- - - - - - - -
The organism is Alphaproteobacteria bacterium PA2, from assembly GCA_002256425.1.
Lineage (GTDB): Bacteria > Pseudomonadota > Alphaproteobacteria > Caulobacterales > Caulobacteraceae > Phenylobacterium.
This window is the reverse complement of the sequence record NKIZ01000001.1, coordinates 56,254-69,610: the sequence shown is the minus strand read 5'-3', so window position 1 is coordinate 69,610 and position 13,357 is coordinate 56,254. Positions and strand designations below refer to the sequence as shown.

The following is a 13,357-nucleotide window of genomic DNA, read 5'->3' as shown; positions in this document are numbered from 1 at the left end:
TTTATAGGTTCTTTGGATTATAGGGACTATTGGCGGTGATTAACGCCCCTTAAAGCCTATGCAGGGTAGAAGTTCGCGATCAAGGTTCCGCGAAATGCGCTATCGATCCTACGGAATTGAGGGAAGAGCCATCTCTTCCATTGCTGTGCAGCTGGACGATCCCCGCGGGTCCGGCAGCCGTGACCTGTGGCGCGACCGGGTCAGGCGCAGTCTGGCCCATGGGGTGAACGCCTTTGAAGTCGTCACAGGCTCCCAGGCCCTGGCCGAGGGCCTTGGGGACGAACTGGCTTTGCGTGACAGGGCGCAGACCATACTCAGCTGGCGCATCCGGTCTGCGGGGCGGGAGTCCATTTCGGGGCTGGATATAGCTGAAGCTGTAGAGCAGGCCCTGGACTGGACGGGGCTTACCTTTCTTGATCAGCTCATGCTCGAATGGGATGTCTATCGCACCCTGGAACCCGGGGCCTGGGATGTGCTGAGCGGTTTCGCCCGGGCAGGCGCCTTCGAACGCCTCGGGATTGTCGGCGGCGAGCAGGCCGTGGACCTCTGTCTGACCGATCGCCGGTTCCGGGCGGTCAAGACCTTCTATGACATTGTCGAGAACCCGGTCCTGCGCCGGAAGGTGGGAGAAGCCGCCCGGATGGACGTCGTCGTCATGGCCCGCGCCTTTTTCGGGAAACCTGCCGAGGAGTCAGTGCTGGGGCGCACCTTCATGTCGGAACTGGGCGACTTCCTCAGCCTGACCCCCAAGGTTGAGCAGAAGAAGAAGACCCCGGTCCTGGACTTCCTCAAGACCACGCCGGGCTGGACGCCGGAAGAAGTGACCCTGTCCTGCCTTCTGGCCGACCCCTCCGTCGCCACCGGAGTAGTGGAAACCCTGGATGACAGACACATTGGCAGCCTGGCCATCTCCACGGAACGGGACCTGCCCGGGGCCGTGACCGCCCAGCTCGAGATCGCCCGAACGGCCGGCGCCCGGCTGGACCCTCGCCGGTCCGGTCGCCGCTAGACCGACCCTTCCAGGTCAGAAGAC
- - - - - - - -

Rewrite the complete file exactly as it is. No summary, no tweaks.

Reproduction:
The organism is Alphaproteobacteria bacterium PA2, from assembly GCA_002256425.1.
Lineage (GTDB): Bacteria > Pseudomonadota > Alphaproteobacteria > Caulobacterales > Caulobacteraceae > Phenylobacterium.
This window is the reverse complement of the sequence record NKIZ01000001.1, coordinates 56,254-69,610: the sequence shown is the minus strand read 5'-3', so window position 1 is coordinate 69,610 and position 13,357 is coordinate 56,254. Positions and strand designations below refer to the sequence as shown.

The following is a 13,357-nucleotide window of genomic DNA, read 5'->3' as shown; positions in this document are numbered from 1 at the left end:
TTTATAGGTTCTTTGGATTATAGGGACTATTGGCGGTGATTAACGCCCCTTAAAGCCTATGCAGGGTAGAAGTTCGCGATCAAGGTTCCGCGAAATGCGCTATCGATCCTACGGAATTGAGGGAAGAGCCATCTCTTCCATTGCTGTGCAGCTGGACGATCCCCGCGGGTCCGGCAGCCGTGACCTGTGGCGCGACCGGGTCAGGCGCAGTCTGGCCCATGGGGTGAACGCCTTTGAAGTCGTCACAGGCTCCCAGGCCCTGGCCGAGGGCCTTGGGGACGAACTGGCTTTGCGTGACAGGGCGCAGACCATACTCAGCTGGCGCATCCGGTCTGCGGGGCGGGAGTCCATTTCGGGGCTGGATATAGCTGAAGCTGTAGAGCAGGCCCTGGACTGGACGGGGCTTACCTTTCTTGATCAGCTCATGCTCGAATGGGATGTCTATCGCACCCTGGAACCCGGGGCCTGGGATGTGCTGAGCGGTTTCGCCCGGGCAGGCGCCTTCGAACGCCTCGGGATTGTCGGCGGCGAGCAGGCCGTGGACCTCTGTCTGACCGATCGCCGGTTCCGGGCGGTCAAGACCTTCTATGACATTGTCGAGAACCCGGTCCTGCGCCGGAAGGTGGGAGAAGCCGCCCGGATGGACGTCGTCGTCATGGCCCGCGCCTTTTTCGGGAAACCTGCCGAGGAGTCAGTGCTGGGGCGCACCTTCATGTCGGAACTGGGCGACTTCCTCAGCCTGACCCCCAAGGTTGAGCAGAAGAAGAAGACCCCGGTCCTGGACTTCCTCAAGACCACGCCGGGCTGGACGCCGGAAGAAGTGACCCTGTCCTGCCTTCTGGCCGACCCCTCCGTCGCCACCGGAGTAGTGGAAACCCTGGATGACAGACACATTGGCAGCCTGGCCATCTCCACGGAACGGGACCTGCCCGGGGCCGTGACCGCCCAGCTCGAGATCGCCCGAACGGCCGGCGCCCGGCTGGACCCTCGCCGGTCCGGTCGCCGCTAGACCGACCCTTCCAGGTCAGAAGAC